A year ago I knew very little about beer. I had no idea about the variety of beer available in this country and I hadn’t heard of many of the breweries that beer lovers reel off in conversation. One day last summer, however, I decided to set myself a challenge: to drink every beer on The Independent’s list of the 50 Best British beers.
Spain is not a place I associate with fine beer. Asking for “dos cerveza grande, por favour” usually delivers an ice cold lager in a frozen glass – after all this is a country with the climate for making wine.
The main course on most beer matching menus tends to be meat. Not just any meat, pork. And I’m not talking about a couple of chops or a sausage, I’m talking about roast suckling pig or trotters stuffed with chicken mousse. The kind of pig you’d eat at a feast.
Choosing a beer to match your starter can be more difficult than selecting the aperitif – which for me, usually fulfils the simple requirement of being just the lightest, most refreshing beer on the menu. Starters can be varied: a fresh seafood starter could just as easily warrant a stout as it could a bitter.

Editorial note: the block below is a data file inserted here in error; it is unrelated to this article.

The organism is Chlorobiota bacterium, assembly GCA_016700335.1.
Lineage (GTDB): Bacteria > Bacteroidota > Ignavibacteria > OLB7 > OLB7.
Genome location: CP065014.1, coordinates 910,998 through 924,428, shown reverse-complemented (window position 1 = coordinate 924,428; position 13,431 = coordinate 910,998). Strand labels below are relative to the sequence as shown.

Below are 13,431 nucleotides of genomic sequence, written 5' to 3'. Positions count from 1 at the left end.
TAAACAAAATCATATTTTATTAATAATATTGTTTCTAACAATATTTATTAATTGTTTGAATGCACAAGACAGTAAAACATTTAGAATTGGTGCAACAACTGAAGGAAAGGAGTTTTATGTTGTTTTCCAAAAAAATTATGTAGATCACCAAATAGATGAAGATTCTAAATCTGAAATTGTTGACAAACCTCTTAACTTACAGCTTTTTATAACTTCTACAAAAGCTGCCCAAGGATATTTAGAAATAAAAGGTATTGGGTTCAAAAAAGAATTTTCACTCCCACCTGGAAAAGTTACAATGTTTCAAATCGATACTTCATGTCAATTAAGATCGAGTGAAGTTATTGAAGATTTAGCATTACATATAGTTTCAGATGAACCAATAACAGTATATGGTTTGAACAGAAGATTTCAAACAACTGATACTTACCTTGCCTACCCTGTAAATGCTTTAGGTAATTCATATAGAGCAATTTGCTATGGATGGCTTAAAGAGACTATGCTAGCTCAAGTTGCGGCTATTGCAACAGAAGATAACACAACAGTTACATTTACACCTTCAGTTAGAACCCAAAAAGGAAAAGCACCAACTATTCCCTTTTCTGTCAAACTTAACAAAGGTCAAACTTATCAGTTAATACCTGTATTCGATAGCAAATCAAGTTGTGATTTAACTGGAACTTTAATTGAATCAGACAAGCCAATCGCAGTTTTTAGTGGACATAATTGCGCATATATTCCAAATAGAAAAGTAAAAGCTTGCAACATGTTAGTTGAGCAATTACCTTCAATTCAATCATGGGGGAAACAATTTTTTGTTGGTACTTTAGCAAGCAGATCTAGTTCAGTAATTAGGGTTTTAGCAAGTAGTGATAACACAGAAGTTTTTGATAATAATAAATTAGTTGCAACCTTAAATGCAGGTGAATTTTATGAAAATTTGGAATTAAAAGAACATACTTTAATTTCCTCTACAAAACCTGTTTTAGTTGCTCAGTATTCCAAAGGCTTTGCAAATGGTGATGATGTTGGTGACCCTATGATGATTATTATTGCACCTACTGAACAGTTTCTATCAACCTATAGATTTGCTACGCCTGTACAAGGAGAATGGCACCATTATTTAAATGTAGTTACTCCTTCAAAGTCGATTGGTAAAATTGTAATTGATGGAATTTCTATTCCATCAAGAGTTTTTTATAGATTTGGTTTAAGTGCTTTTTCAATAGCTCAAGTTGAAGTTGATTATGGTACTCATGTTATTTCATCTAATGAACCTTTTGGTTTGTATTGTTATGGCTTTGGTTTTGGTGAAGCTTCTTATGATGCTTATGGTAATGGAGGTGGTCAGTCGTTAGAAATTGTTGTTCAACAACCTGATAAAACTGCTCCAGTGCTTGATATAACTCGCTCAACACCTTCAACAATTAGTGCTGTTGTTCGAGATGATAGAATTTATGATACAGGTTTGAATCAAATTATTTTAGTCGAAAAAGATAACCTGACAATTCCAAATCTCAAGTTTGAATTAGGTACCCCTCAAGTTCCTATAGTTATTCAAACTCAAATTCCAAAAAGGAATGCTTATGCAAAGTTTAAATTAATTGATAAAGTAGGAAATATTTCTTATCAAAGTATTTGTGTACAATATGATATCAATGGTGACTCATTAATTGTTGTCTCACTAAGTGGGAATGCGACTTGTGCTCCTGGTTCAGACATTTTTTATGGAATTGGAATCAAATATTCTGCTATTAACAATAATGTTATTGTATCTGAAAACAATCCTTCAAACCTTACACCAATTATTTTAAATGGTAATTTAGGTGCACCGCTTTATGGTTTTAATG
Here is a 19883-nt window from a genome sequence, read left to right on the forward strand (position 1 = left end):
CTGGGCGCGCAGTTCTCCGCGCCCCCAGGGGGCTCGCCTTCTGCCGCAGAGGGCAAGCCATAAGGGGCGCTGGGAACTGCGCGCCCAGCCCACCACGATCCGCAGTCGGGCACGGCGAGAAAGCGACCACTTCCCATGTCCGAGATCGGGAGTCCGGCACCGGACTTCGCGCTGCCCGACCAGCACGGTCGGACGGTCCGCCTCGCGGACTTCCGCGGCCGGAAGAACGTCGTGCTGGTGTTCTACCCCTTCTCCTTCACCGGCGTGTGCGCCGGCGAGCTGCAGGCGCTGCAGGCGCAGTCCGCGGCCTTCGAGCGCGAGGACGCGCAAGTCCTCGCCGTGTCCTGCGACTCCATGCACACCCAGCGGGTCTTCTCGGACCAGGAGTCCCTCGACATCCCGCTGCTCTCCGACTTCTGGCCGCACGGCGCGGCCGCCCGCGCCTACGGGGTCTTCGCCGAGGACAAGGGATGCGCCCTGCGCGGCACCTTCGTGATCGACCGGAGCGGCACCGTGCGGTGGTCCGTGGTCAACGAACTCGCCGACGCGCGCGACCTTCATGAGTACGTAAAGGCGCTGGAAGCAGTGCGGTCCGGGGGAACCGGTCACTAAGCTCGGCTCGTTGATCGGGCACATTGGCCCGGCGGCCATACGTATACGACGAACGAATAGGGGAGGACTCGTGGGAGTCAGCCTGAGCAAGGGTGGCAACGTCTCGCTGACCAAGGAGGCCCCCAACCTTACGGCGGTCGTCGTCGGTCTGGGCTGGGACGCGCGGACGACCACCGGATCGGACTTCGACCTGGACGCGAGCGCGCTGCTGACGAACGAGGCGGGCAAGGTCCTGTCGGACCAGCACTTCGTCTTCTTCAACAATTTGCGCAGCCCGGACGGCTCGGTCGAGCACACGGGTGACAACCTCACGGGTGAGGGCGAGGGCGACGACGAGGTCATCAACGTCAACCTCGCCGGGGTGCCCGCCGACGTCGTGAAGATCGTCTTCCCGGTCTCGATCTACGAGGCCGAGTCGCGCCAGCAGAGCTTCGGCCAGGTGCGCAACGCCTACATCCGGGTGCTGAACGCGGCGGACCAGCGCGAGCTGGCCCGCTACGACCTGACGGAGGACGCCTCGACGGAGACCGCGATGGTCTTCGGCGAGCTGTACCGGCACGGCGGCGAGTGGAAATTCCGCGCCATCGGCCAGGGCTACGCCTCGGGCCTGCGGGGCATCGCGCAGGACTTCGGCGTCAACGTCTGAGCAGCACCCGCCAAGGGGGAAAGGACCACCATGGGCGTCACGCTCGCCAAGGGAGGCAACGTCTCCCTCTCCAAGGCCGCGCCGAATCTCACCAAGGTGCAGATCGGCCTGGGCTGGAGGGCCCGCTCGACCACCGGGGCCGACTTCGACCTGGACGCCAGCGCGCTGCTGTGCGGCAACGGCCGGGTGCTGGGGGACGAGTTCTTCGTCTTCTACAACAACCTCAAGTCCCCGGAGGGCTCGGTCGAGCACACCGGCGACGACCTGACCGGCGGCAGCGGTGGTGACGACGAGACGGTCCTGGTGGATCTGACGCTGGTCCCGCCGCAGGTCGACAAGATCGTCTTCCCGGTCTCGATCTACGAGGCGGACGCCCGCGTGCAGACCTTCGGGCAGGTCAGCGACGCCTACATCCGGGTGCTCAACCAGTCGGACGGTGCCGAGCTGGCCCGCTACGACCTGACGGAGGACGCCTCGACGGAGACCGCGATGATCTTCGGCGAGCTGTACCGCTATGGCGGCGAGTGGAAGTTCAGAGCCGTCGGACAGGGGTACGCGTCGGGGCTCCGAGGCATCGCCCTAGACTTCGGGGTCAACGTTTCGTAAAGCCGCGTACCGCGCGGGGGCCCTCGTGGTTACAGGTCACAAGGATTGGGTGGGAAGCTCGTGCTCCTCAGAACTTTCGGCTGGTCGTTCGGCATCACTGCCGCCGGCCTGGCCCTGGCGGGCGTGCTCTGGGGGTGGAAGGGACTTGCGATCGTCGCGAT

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Selecting an unknown beer to try can be a difficult business. But when the pumpclips run the length of the bar and the fridges are cluttered with colourful bottles competing for your attention, sometimes that decision can be a shallow one. Sometimes – and I hate to admit it – the beer with the prettiest label is the one that will first fill my glass for the night.
You shouldn’t judge a book by its cover. But if that book was called ‘Ginger Tosser’ would it really make it off the shelves? How about ‘Burton Snatch’? Or ‘Voluptuous Vicky’? Granted, if you are a fan of low-grade pulp erotica then you might snap up a copy of the latter but we’re not talking about books here. We’re talking about beer.
This weekend I began preparations to grow my own hops. The first crucial step to making my own beer. The rather unattractive, dark green, vine-like plant produces flowers (these are the hops), which contribute a bitter flavour to the brewing mix and offset the sweetness of the malts. You wouldn’t want to use them for anything else; however, they taste absolutely disgusting.
Last night I spent the evening settled comfortably in the Craft Beer Co pub in Islington. Cosy and snug, with a warm red carpet and an impressive selection of beers, on both keg and cask, it was the ideal place to shelter from the dreaded Spring snow.
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